I’ve had street preachers on the mind since Sunday. We talked a little about them in Sunday School. I am reminded about a little journal entry I wrote about witnessing a street preacher about a year ago. I thought I would share what I wrote then, now:
I experienced a new event in my Christian life the other day. I witnessed a street preacher. I have heard in the past of these preachers being effective in New York in lower class neighborhoods in the late 1800s and the early 1900s. But this I witnessed in Dallas Texas in a tourist neighborhood. A man stood on a chair and offered a dollar for the answer to a question of the most dangerous profession. We went into the restaurant and did not hear the answer, when we exited the man had a different message, still in the role of the man with the answers and authority. He was preaching hell. He described the torment and pronounced this as the end for those who sin in various ways. A group of 15-20 people were gathered around, same when we came out as when we went in. All his age, social group, and conservative dress. Later the group left and the same group came back as we walked around the shops, this time with a different speaker but the same (artificial) audience and message. One person walked through the middle of the group and received scorn at his sin, the man then flipped them off. Another woman stopped a few feet in front of the speaker and asked if he could just come down and talk to her. The man pleaded that “Jesus is calling you into relationship!” The woman just kept repeating “can you just come down and talk to me normal?” Then when the woman did not relent the preacher continued his condemnation of all those in earshot.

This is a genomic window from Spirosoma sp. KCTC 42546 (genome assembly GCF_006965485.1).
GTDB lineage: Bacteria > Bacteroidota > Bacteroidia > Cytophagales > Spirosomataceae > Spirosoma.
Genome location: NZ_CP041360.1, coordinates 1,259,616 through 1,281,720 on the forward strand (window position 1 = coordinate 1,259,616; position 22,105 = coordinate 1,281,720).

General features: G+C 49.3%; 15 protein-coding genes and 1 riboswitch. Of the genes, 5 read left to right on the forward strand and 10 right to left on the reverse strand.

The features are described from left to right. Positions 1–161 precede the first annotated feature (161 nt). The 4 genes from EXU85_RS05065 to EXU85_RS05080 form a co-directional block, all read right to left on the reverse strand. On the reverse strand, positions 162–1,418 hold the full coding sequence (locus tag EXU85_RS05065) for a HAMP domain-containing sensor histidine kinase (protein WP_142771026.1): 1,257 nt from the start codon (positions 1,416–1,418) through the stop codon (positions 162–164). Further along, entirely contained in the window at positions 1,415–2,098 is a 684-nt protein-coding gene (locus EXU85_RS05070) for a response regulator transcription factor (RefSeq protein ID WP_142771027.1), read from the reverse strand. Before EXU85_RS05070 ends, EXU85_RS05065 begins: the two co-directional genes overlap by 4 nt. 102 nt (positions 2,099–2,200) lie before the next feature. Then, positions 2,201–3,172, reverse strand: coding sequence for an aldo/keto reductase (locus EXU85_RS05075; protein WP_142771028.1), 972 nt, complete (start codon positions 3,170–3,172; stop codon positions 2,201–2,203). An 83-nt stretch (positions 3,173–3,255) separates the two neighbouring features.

I’ve often wondered if a focus on avoiding hell is as orthodox as a focus on gaining Christ. At that moment if someone asked me, while standing there watching the street preacher if I was a Christian, I may have defined the term. As a man who’s never preached a sermon, I might offer quick condemnation. However, I wondered if the preacher would be able to recite the end or just the first part of 1 Peter 3:15 “in your hearts honor Christ the Lord as holy, always being prepared to make a defense to anyone who asks you for a reason for the hope that is in you” but then that troubling ending: “yet do it with gentleness and respect.”
Questions entered my head: Is this street preacher what evangelicalism is supposed to be? Is fear of hell the only thing driving a person towards a “decision”? Is being a Christian even a matter of a decision?
I’ve been instructed to write a “sales pitch” for my class on Evangelism. Well, not a sales pitch as much as a 100-word description of my conversion to communicate to someone else. But when was I converted? Many take Paul as an example, with a road to Damascus experience. Light shines down and Jesus goes from hated to Lord.
But then I think of my “sinner’s prayer” at seven and subsequent baptism. The rediscovery of faith in high school through the writings of C.S. Lewis. The discovery of grace in college in Ephesians and Romans. Which one was my road to Damascus?
Here’s a harder question, when was Peter converted? What if I look back and see a calling out of my boat, a general disbelief at the words of Christ, a total misunderstanding of what it means to be a disciple, denial, restoration, further failure, disassociation with fellow Christians, disobedience and verbal orthodoxy? Which part of the story is the conversion part? What if I’m more like Peter than Paul?
What if God didn’t use a formula in my drawing out, do I need to put my experience into a formula? Well, if I want to get a good grade I do, even though I know there are more Peters than Pauls in Christendom. I know there are many sinners (yet saints) in Christ’s army. All this to say: sometimes I just want to go up to some evangelicals, standing on their chair, and ask them to come down and just talk to me.
(originally posted on Dead Theologians)